All throughout my senior year at SUNY Albany, I was getting the same questions from almost everyone: What are your plans post-graduation? What do want to do with the rest of your life? Why the hell would you want to go to VIETNAM?!
Ok, ok, I understand why my parents might have some issues with this: the idea of their daughter flying off to a third-world country in the pursuit of teaching English to college students, whose parents' generation was looked at as the enemy during the Vietnam War, probably didn't thrill them too much. But, on the contrary, it excited the hell out of me.
What many people ask me is: why Vietnam? Why why why?
To be honest, I didn't really choose Vietnam. Vietnam, by default, kind of chose me.
Originally, I had intended to be an Italian major at SUNY. After finding out this past January that I would be three credits short upon graduation, I switched my minor to a major and graduated with a Bachelor's of Arts in History. (Four history classes in one semester, by the way, is not very fun!) After giving up the idea that I would be able to teach English in Italy for a year, due to no longer having the added bonus of it being my major nor EU membership, I decided to look elsewhere.
Costa Rica was up there in my list of possibilities. I had vacationed there for a week in May 2008 with my cousin Nicole and her friend Liz. Our tour guide, Fabio, having graduated with a double major in Marketing and Tropical Ecology at a prestigious university in Costa Rica, knew his home country well. He showed us things that were, at the very least, worth every penny we paid him, and beyond. He was a handsome, energetic 34-year-old free-lance tour guide who took pride in being a "taino" and thoroughly enjoyed "la pura vida." And he was the first one to help me up on a surf board at Manuel Antonio beach on the Pacific coast!
Unfortunately, I was not able to find a program that I liked in Costa Rica. Most advertistments for English language schools seemed kind of fishy, and I didn't want to sign up with a school that wouldn't give me the materials I needed in order to teach effectively in the classroom. Hmpf. Things weren't going too well.
I started to pay closer attention to my favorite Travel Channel host, Anthony Bourdain. His show, No Reservations, is a travel show focused around finding good food in every corner of the globe. He visits countries worldwide and locals treat him to their regional cuisine. I am beyond jelaous of his profession, as are most foodies and travelites alike. I am not only enthralled by his TV personality, but his books are beautifully crafted as well.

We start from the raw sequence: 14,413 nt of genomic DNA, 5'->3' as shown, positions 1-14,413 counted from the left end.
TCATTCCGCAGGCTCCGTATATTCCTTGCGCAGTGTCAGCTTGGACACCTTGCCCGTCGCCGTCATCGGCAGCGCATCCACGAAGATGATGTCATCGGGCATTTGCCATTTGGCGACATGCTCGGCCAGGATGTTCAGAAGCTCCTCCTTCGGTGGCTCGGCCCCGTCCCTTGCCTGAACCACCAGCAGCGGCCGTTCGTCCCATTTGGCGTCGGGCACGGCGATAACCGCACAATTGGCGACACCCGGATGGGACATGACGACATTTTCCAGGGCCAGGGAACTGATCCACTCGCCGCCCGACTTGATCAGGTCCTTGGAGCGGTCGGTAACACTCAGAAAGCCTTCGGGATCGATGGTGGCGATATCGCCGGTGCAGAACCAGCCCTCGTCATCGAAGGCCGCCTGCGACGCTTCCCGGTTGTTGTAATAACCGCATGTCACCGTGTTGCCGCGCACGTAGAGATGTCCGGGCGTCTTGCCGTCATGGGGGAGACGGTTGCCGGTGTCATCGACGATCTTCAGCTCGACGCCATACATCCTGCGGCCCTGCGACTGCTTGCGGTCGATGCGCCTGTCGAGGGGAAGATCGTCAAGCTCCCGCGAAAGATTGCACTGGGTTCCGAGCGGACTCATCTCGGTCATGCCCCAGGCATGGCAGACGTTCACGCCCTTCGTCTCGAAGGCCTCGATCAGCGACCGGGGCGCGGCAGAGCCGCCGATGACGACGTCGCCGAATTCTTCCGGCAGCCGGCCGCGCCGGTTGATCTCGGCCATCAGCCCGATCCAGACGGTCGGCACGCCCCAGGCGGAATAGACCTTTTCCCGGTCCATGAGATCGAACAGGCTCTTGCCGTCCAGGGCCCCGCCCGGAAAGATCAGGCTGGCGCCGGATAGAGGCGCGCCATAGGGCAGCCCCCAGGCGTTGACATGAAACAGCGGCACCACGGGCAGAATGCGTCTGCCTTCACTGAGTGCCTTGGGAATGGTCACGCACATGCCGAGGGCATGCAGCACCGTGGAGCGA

And as people who read his books and watch his shows well know, he is "utterly besotted with Viet Nam." And I began to wonder, why?
The second I asked myself that question, I immediately thought of my friend Kristen. She had lifeguarded with me for a couple summers at a camp near my hometown, and she was now the Program Coordinator of Teachers for Vietnam. As the website states, "Teachers for Vietnam was established in 2006 to help meet the rapidly growing need for native speakers of English to teach the language in Vietnamese colleges and universities." I felt so stupid. I had completely neglected to factor Asia into my "Future Plans" equation. And here was an organzation that was going to pay for my flight, health insurance and dorming facilities over there while I was helping the youth of Vietnam to a better and job-secured future.
Things just fell into place. I called John, the man in charge of the organization, and started to get my application together quickly after hanging up with him. I had no idea what my parents, friends or other family members were going to think about this decision, but I didn't care. I went through with it, and found out in early May that I was accepted.
My departure date is less than two weeks away, and I am feeling a million different things. But mostly, it's all good stuff. I am, however, leaving behind a boyfriend who I love very much, and it will be difficult adjusting to my new life without him. I do think that I'm making the right decision, though. After all, at what other point in my life will I ever get an opportunity to do this again? And ripe out of college, my boundaries are limitless and life is mine for the taking...